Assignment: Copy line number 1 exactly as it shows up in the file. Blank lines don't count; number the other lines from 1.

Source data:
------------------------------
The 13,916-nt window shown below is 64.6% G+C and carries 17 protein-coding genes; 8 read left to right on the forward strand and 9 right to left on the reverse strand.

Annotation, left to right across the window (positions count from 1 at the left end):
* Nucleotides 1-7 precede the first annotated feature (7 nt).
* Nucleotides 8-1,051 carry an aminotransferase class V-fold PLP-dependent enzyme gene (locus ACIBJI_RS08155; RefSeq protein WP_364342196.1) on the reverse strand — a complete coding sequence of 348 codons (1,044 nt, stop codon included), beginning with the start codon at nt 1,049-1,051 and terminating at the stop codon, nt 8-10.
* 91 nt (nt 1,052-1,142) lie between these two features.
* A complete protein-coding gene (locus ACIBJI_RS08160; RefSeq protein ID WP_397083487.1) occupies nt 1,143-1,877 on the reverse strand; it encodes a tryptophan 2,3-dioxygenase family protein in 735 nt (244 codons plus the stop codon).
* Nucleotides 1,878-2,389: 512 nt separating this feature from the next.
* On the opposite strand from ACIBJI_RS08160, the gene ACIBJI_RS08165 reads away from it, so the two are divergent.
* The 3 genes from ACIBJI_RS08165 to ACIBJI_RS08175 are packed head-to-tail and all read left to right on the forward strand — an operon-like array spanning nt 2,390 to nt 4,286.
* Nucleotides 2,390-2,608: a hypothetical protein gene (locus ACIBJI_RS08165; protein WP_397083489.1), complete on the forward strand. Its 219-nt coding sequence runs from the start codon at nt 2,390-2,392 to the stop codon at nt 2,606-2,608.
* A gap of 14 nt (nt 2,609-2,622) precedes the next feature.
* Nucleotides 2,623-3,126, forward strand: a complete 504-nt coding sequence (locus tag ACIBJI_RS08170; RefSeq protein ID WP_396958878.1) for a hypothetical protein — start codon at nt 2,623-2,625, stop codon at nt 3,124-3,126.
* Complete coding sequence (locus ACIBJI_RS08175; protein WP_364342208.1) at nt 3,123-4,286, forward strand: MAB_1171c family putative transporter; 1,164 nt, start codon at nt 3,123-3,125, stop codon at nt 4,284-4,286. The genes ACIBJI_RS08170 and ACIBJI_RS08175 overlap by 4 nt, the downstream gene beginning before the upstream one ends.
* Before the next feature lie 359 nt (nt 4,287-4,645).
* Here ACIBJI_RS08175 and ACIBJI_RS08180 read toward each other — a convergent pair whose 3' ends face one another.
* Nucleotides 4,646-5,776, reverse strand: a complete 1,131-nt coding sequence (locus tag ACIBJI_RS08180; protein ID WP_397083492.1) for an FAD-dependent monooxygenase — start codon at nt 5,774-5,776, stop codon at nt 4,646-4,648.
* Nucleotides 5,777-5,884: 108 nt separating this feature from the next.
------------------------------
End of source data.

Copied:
The 13,916-nt window shown below is 64.6% G+C and carries 17 protein-coding genes; 8 read left to right on the forward strand and 9 right to left on the reverse strand.